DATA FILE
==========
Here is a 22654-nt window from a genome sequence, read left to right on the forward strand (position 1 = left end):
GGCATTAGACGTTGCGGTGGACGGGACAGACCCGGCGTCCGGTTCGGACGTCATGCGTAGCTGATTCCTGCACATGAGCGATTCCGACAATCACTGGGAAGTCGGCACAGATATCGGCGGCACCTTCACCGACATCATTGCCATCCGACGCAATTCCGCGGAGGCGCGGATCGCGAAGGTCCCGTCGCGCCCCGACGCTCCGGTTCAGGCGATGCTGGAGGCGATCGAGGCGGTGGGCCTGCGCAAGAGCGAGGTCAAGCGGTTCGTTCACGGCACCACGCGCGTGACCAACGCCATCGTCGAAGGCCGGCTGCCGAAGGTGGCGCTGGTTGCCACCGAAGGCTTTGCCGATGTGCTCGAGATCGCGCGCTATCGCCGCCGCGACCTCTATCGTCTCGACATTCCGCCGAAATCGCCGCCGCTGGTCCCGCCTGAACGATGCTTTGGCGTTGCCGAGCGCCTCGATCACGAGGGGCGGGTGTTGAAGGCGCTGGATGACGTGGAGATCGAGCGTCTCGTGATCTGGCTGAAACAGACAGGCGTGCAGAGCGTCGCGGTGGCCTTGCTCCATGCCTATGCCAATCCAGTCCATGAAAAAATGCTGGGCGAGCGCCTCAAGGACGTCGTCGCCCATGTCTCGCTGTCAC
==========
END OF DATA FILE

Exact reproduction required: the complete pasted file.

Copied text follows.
Here is a 22654-nt window from a genome sequence, read left to right on the forward strand (position 1 = left end):
GGCATTAGACGTTGCGGTGGACGGGACAGACCCGGCGTCCGGTTCGGACGTCATGCGTAGCTGATTCCTGCACATGAGCGATTCCGACAATCACTGGGAAGTCGGCACAGATATCGGCGGCACCTTCACCGACATCATTGCCATCCGACGCAATTCCGCGGAGGCGCGGATCGCGAAGGTCCCGTCGCGCCCCGACGCTCCGGTTCAGGCGATGCTGGAGGCGATCGAGGCGGTGGGCCTGCGCAAGAGCGAGGTCAAGCGGTTCGTTCACGGCACCACGCGCGTGACCAACGCCATCGTCGAAGGCCGGCTGCCGAAGGTGGCGCTGGTTGCCACCGAAGGCTTTGCCGATGTGCTCGAGATCGCGCGCTATCGCCGCCGCGACCTCTATCGTCTCGACATTCCGCCGAAATCGCCGCCGCTGGTCCCGCCTGAACGATGCTTTGGCGTTGCCGAGCGCCTCGATCACGAGGGGCGGGTGTTGAAGGCGCTGGATGACGTGGAGATCGAGCGTCTCGTGATCTGGCTGAAACAGACAGGCGTGCAGAGCGTCGCGGTGGCCTTGCTCCATGCCTATGCCAATCCAGTCCATGAAAAAATGCTGGGCGAGCGCCTCAAGGACGTCGTCGCCCATGTCTCGCTGTCAC